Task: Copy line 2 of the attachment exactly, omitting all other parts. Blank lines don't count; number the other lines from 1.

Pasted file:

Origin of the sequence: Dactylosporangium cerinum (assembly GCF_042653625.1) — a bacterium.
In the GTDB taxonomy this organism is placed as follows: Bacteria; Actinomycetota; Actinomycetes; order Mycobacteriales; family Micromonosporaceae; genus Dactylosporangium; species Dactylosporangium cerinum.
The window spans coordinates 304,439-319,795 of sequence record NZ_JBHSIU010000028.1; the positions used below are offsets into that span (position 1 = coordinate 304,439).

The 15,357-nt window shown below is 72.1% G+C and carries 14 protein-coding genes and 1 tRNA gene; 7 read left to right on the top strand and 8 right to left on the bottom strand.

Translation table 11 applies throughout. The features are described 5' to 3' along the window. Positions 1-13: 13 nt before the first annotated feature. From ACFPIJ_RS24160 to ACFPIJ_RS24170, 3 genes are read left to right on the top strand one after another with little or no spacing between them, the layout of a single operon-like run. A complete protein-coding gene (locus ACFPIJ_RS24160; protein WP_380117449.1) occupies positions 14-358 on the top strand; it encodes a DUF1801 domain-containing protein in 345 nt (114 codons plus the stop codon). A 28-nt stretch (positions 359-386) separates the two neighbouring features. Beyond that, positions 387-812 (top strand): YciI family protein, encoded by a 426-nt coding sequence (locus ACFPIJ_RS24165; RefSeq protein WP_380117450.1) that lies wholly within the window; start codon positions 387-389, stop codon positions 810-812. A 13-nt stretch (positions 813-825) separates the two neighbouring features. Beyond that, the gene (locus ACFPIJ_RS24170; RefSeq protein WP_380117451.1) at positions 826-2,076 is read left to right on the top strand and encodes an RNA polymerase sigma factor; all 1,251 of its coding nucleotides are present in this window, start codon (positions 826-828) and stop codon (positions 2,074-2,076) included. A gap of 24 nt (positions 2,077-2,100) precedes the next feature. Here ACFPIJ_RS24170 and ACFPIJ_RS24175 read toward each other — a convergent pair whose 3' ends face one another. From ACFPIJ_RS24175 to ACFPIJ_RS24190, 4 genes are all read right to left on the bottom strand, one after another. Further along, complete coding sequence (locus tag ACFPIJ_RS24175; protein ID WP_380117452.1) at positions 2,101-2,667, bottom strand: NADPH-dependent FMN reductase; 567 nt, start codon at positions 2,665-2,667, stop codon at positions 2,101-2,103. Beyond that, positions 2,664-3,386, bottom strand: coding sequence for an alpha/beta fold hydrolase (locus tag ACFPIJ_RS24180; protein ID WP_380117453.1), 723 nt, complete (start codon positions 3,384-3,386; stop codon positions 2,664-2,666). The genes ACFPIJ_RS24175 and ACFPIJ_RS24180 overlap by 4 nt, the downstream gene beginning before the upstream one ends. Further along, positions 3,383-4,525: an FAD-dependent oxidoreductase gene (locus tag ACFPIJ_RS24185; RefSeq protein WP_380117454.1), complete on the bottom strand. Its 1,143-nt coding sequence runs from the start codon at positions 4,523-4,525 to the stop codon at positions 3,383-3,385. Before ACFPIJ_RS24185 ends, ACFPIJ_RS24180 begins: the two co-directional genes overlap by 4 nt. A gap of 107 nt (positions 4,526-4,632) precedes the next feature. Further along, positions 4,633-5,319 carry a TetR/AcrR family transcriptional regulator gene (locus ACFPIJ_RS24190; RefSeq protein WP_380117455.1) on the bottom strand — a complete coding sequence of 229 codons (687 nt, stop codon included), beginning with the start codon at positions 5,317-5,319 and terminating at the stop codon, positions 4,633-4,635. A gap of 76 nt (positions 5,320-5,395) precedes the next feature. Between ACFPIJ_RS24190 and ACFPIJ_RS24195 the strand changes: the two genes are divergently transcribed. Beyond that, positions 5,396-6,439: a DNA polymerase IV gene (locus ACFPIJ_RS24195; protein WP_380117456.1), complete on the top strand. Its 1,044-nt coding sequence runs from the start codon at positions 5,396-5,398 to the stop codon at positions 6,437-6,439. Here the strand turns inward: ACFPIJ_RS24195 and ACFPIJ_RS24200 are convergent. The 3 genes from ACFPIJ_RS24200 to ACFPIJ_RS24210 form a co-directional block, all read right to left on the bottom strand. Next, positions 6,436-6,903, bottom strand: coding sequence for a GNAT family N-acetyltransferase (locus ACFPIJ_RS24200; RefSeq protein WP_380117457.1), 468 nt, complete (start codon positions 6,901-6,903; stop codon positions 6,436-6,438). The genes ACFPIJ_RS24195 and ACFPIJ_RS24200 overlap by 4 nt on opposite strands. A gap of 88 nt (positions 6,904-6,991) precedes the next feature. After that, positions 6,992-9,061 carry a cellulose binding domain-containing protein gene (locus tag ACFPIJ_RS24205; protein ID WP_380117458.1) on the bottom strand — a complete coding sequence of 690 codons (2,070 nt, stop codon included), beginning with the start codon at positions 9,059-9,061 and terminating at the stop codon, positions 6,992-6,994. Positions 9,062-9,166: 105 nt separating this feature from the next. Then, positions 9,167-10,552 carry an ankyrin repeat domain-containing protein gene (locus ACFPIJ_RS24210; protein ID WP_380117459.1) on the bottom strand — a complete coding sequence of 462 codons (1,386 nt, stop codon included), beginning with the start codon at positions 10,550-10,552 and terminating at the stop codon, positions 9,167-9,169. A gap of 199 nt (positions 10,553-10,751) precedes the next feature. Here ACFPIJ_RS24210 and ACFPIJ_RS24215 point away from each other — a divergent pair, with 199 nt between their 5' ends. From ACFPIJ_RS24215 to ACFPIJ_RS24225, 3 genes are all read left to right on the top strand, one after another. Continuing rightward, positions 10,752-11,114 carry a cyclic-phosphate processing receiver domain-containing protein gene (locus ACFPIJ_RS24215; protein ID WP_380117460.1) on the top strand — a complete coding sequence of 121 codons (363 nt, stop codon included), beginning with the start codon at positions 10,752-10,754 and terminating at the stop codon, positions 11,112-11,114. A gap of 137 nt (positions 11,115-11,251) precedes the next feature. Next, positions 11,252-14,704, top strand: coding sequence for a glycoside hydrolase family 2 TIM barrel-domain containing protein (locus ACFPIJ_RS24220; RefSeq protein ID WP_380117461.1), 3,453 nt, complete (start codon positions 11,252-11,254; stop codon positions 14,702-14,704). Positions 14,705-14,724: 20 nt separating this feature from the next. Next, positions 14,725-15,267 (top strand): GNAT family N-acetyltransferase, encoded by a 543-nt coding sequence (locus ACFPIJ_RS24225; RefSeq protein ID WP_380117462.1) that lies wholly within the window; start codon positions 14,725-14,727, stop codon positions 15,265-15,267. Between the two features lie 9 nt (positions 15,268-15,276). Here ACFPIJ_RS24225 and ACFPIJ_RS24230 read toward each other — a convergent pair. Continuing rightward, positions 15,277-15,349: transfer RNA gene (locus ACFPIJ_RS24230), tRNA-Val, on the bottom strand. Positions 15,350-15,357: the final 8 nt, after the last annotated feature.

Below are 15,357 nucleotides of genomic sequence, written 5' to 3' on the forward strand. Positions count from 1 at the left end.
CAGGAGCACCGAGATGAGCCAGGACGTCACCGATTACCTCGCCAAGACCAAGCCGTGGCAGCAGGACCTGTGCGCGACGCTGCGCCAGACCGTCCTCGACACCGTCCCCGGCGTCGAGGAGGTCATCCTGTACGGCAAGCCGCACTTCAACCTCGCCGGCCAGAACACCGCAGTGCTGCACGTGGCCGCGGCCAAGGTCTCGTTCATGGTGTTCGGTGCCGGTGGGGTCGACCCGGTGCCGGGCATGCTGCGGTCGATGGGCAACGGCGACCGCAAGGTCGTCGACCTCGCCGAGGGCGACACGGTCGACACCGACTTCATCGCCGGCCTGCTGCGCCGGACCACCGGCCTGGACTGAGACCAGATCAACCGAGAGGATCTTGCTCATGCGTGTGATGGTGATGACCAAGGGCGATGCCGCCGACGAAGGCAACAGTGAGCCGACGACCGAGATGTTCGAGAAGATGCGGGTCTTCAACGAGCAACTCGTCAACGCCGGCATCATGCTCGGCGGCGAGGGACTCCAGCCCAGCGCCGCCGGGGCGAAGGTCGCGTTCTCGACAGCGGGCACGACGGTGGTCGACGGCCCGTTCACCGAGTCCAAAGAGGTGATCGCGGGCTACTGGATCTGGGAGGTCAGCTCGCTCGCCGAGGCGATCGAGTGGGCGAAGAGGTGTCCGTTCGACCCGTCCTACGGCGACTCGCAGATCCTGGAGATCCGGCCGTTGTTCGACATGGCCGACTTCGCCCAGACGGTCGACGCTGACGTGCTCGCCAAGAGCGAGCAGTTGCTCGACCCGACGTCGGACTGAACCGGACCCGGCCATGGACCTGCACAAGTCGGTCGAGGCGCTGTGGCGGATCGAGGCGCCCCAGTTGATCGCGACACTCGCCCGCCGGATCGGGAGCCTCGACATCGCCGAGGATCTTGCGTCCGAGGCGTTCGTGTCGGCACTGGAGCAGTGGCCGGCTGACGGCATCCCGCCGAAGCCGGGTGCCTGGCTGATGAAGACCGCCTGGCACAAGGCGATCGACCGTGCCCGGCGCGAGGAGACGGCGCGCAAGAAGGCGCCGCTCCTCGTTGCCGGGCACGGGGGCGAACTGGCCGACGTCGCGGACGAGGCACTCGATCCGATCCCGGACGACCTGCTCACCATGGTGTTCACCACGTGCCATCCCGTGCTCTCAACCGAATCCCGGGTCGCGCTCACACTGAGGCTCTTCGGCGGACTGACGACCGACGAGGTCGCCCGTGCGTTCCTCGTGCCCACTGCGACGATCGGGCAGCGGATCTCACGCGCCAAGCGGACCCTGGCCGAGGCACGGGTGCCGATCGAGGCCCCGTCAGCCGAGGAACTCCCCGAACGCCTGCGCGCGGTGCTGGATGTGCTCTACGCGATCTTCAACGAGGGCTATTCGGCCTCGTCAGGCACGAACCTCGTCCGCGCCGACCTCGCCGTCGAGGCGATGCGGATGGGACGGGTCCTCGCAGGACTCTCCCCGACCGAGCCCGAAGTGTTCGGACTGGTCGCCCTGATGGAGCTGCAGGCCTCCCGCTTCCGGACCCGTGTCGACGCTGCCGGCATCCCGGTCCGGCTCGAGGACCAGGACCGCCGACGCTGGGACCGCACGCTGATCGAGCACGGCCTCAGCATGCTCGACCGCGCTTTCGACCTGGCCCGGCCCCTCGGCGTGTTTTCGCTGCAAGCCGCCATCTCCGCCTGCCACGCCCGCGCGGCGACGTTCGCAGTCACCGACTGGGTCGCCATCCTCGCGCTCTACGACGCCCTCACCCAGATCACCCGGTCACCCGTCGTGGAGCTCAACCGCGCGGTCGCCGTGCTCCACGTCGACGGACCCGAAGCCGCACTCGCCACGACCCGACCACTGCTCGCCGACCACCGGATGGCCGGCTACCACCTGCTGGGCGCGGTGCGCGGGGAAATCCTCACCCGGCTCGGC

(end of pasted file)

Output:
In the GTDB taxonomy this organism is placed as follows: Bacteria; Actinomycetota; Actinomycetes; order Mycobacteriales; family Micromonosporaceae; genus Dactylosporangium; species Dactylosporangium cerinum.